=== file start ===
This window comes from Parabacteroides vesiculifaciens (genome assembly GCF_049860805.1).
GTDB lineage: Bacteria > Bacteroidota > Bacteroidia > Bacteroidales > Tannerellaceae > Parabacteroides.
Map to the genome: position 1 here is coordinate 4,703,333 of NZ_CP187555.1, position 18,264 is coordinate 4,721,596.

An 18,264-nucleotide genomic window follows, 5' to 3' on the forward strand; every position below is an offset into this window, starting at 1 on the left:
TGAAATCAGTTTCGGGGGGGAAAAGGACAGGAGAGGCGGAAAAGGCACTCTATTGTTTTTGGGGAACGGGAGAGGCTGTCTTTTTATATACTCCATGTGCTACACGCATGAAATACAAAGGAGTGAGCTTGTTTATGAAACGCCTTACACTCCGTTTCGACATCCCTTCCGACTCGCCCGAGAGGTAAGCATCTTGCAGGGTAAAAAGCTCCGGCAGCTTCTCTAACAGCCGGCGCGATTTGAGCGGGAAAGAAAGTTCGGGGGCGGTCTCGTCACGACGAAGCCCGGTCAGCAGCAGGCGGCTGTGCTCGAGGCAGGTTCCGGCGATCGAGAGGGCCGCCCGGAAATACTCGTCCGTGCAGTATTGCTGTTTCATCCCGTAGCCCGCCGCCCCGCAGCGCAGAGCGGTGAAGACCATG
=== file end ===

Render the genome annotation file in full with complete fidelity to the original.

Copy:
This window comes from Parabacteroides vesiculifaciens (genome assembly GCF_049860805.1).
GTDB lineage: Bacteria > Bacteroidota > Bacteroidia > Bacteroidales > Tannerellaceae > Parabacteroides.
Map to the genome: position 1 here is coordinate 4,703,333 of NZ_CP187555.1, position 18,264 is coordinate 4,721,596.

An 18,264-nucleotide genomic window follows, 5' to 3' on the forward strand; every position below is an offset into this window, starting at 1 on the left:
TGAAATCAGTTTCGGGGGGGAAAAGGACAGGAGAGGCGGAAAAGGCACTCTATTGTTTTTGGGGAACGGGAGAGGCTGTCTTTTTATATACTCCATGTGCTACACGCATGAAATACAAAGGAGTGAGCTTGTTTATGAAACGCCTTACACTCCGTTTCGACATCCCTTCCGACTCGCCCGAGAGGTAAGCATCTTGCAGGGTAAAAAGCTCCGGCAGCTTCTCTAACAGCCGGCGCGATTTGAGCGGGAAAGAAAGTTCGGGGGCGGTCTCGTCACGACGAAGCCCGGTCAGCAGCAGGCGGCTGTGCTCGAGGCAGGTTCCGGCGATCGAGAGGGCCGCCCGGAAATACTCGTCCGTGCAGTATTGCTGTTTCATCCCGTAGCCCGCCGCCCCGCAGCGCAGAGCGGTGAAGACCATG